The trial surrounding the death of a teen accidently killed by a flare pen ended on Thursday with a six-month conditional sentence for the flare pen owner.
James Alexander Rose, 42, pleaded guilty in Red Deer Court of Queen’s Bench to storing a firearm without reasonable caution to the safety of others. A count of criminal negligence causing death was stayed.
Tanner Mayer, 15, died after he was hit in the chest with a .22 calibre bullet on Sept. 7, 2009.
The bullet passed through Mayer’s heart and aorta, lodging in his right lung, causing massive internal bleeding.
Rose’s son Connor, who was 16 at the time, found the pen, also known as a bear banger, when it rolled from beneath the seat of his father’s truck.
He didn’t know what it was and was fiddling with it when it went off while the two teens were sitting in the truck, waiting outside a friend’s house.
In her victim impact statement, Tanner’s mother Trisha Mayer said she remains terrified that something bad will happen to her family again.
“I couldn’t protect Tanner from this. I was blind-sided,” she said in the letter that was read aloud by Crown prosecutor Jason Snider on her behalf.
“There is just a constant pit in my stomach and sadness in my heart. You don’t recover from this.”
She said she will never forget being at the hospital when Tanner died.
“We had to go without our son and tell his six-year-old sister he’d never be coming home, ever.”
Bill Mayer called Tanner his “first-born and his best friend.”
“I look for him in every teenager I see on the street,” said Tanner’s father who struggled to maintain his composure while reading his letter as family members sobbed in court.
He said his son was smart, funny, patient and warm, and his family always knew where he was when he was out with friends by texting back and forth.
And anger remains about his son’s senseless death.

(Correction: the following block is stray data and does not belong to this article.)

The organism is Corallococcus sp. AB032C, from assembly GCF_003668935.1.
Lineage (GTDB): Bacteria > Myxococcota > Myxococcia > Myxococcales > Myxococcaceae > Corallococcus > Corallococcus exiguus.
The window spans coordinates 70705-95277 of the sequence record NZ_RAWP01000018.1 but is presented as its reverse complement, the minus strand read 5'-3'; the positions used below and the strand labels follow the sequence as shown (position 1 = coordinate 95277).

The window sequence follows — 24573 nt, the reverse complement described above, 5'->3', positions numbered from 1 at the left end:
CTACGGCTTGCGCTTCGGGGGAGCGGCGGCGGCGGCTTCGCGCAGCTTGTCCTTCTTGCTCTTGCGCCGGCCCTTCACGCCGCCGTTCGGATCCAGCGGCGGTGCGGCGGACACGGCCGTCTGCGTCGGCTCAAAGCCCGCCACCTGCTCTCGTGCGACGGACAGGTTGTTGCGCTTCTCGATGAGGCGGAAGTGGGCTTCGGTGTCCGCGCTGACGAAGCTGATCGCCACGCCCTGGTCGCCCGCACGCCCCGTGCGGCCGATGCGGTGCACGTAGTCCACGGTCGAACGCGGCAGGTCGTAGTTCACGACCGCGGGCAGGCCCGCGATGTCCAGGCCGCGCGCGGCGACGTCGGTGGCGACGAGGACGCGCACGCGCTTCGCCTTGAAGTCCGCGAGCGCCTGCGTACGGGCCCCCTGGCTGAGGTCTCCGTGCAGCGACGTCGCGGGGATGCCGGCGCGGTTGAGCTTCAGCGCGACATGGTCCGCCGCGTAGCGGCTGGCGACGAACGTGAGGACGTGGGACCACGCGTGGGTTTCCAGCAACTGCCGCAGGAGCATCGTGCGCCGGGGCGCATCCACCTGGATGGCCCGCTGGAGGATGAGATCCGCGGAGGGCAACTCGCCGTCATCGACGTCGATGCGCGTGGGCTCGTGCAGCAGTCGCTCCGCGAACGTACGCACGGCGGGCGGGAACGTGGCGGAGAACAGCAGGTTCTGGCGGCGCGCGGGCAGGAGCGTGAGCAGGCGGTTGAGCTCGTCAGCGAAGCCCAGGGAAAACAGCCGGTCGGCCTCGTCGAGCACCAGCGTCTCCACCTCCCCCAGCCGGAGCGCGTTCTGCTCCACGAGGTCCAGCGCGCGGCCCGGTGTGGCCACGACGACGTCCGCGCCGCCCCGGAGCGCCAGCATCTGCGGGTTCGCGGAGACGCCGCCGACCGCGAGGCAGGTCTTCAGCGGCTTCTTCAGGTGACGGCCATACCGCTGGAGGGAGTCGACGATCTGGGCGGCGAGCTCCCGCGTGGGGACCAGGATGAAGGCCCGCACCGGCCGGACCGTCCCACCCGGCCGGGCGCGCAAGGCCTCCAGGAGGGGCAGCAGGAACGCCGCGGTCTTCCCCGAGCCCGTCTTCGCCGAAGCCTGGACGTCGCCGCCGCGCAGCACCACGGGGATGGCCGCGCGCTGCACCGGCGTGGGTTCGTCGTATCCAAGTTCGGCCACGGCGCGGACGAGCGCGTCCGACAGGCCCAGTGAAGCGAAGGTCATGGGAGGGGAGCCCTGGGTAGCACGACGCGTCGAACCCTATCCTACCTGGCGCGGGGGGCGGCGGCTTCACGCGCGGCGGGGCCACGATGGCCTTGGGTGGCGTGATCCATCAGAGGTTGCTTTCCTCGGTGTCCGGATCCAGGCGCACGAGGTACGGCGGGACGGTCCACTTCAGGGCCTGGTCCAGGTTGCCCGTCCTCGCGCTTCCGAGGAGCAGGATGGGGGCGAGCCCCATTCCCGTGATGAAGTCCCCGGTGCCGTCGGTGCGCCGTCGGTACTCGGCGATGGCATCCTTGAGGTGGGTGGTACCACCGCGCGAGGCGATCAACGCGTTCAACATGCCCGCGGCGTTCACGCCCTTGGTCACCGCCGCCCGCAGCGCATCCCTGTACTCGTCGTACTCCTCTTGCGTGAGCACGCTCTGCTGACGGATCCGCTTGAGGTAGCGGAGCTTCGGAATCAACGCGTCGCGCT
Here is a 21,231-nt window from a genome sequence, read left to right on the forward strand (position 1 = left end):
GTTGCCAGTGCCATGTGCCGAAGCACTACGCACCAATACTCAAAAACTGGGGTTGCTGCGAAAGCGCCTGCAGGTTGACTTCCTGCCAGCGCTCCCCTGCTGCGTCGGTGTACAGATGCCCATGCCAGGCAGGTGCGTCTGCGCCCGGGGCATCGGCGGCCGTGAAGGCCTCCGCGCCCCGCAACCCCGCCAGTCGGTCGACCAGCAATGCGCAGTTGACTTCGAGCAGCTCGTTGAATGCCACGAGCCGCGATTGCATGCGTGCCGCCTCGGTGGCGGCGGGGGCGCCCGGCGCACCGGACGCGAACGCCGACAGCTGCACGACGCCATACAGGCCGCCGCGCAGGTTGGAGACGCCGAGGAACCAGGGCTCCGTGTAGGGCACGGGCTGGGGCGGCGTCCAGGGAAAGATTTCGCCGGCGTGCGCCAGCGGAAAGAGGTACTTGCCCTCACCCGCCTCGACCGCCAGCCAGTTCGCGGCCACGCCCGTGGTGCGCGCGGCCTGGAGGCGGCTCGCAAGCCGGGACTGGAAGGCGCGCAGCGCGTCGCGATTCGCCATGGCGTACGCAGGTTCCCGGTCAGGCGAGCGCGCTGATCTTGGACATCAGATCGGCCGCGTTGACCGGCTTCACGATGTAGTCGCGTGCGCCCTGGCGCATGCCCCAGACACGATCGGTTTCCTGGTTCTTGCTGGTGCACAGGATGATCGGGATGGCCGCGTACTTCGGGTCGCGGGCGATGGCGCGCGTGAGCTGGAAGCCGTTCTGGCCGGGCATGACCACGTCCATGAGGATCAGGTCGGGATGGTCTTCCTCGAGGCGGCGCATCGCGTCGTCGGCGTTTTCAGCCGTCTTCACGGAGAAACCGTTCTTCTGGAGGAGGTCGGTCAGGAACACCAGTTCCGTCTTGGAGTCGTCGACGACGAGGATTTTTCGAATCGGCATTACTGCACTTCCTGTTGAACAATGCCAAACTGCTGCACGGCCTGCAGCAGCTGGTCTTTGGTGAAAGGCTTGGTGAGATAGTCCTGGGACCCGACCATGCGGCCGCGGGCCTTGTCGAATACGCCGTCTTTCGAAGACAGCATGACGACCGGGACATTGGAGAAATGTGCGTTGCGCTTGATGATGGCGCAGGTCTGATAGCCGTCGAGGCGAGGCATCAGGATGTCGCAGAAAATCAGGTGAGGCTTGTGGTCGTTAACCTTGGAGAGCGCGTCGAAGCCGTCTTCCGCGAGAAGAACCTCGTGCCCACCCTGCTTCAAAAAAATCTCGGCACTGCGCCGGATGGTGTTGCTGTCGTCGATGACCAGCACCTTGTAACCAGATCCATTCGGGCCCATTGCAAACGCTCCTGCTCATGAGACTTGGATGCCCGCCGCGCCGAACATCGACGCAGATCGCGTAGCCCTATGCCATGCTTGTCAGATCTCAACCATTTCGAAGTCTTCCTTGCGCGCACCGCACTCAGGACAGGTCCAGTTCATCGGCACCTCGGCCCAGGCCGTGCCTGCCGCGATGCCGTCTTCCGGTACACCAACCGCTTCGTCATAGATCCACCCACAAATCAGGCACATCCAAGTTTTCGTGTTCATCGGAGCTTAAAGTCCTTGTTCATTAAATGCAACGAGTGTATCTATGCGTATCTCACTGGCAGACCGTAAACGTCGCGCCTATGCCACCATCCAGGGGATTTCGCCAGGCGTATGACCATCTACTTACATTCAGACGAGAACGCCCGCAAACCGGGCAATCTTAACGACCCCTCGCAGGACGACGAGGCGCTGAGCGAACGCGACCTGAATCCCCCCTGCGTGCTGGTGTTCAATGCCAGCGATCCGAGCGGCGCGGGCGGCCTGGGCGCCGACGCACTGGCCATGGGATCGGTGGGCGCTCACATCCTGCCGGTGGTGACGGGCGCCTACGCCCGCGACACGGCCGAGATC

“Tanner died not deserving this. My family did not deserve this.”
The trial was set to continue Thursday when defence lawyer Glen Allen asked for a dismissal of charges based on the wording of the charge, which called the flare pen a prohibited device.
After the Crown requested the pen be called a prohibited firearm instead, a discussion between the lawyers and families outside the courtroom led to the joint submission of the six-month sentence to be served in the community.
Rose admitted it was his flare pen and it did have a .22 calibre bullet inside, and it was stored in his truck.
The defence said Rose had the flare pen for a long time. When he tried to use it with a .22 calibre bullet, it didn’t work.
A charge of manufacturing a prohibited device was dropped by the Crown on Tuesday because proof was lacking that it was James Rose who altered the device to fire a bullet instead of a flare.
Crown prosecutor Jason Snider said he could not find any cases where a person made a firearm that didn’t look like a firearm, and left it for someone else to use.
“The vast majority of criminal negligence cases involving firearms and deaths are usually kids playing with their dad’s gun or hunters shooting other hunters. It’s very rare for someone to pick up a device that’s a firearm and not realize it’s a firearm,” Snider said.
He called the sentence a just outcome.
“This obviously is an extremely tragic incident, particularly as it relates to the family of Mr. Mayer, but (also) the whole Rocky Mountain House community.”
Snider said the court case doesn’t place restrictions on the use of flare pens but the family has done some work to that end.
“(Restrictions are) up to regulatory authorities. It’s not up to the courts.”